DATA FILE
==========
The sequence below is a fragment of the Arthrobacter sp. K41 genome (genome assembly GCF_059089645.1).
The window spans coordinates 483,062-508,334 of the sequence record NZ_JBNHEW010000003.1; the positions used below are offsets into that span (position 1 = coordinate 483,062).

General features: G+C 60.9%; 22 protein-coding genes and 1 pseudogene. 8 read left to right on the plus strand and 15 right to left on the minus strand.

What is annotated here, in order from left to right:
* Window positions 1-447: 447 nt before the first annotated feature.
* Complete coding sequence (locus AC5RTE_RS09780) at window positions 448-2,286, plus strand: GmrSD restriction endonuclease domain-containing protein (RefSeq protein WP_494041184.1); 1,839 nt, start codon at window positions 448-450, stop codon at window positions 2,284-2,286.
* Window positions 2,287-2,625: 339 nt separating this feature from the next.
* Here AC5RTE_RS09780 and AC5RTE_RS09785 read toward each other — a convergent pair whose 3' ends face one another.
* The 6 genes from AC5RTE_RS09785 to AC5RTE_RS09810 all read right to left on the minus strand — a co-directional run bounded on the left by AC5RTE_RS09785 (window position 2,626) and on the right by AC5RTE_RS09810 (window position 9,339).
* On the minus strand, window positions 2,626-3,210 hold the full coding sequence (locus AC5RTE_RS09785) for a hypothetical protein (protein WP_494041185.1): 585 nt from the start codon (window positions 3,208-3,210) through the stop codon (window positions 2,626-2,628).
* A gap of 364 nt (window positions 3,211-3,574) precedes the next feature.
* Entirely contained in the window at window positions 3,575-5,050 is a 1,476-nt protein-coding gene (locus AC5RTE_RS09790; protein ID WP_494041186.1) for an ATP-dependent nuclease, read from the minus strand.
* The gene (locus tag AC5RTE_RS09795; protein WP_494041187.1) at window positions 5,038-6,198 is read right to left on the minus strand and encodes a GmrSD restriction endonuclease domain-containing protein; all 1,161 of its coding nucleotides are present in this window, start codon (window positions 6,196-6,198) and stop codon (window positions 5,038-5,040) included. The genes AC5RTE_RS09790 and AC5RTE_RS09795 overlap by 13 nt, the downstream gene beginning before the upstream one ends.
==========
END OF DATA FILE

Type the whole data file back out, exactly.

The sequence below is a fragment of the Arthrobacter sp. K41 genome (genome assembly GCF_059089645.1).
The window spans coordinates 483,062-508,334 of the sequence record NZ_JBNHEW010000003.1; the positions used below are offsets into that span (position 1 = coordinate 483,062).

General features: G+C 60.9%; 22 protein-coding genes and 1 pseudogene. 8 read left to right on the plus strand and 15 right to left on the minus strand.

What is annotated here, in order from left to right:
* Window positions 1-447: 447 nt before the first annotated feature.
* Complete coding sequence (locus AC5RTE_RS09780) at window positions 448-2,286, plus strand: GmrSD restriction endonuclease domain-containing protein (RefSeq protein WP_494041184.1); 1,839 nt, start codon at window positions 448-450, stop codon at window positions 2,284-2,286.
* Window positions 2,287-2,625: 339 nt separating this feature from the next.
* Here AC5RTE_RS09780 and AC5RTE_RS09785 read toward each other — a convergent pair whose 3' ends face one another.
* The 6 genes from AC5RTE_RS09785 to AC5RTE_RS09810 all read right to left on the minus strand — a co-directional run bounded on the left by AC5RTE_RS09785 (window position 2,626) and on the right by AC5RTE_RS09810 (window position 9,339).
* On the minus strand, window positions 2,626-3,210 hold the full coding sequence (locus AC5RTE_RS09785) for a hypothetical protein (protein WP_494041185.1): 585 nt from the start codon (window positions 3,208-3,210) through the stop codon (window positions 2,626-2,628).
* A gap of 364 nt (window positions 3,211-3,574) precedes the next feature.
* Entirely contained in the window at window positions 3,575-5,050 is a 1,476-nt protein-coding gene (locus AC5RTE_RS09790; protein ID WP_494041186.1) for an ATP-dependent nuclease, read from the minus strand.
* The gene (locus tag AC5RTE_RS09795; protein WP_494041187.1) at window positions 5,038-6,198 is read right to left on the minus strand and encodes a GmrSD restriction endonuclease domain-containing protein; all 1,161 of its coding nucleotides are present in this window, start codon (window positions 6,196-6,198) and stop codon (window positions 5,038-5,040) included. The genes AC5RTE_RS09790 and AC5RTE_RS09795 overlap by 13 nt, the downstream gene beginning before the upstream one ends.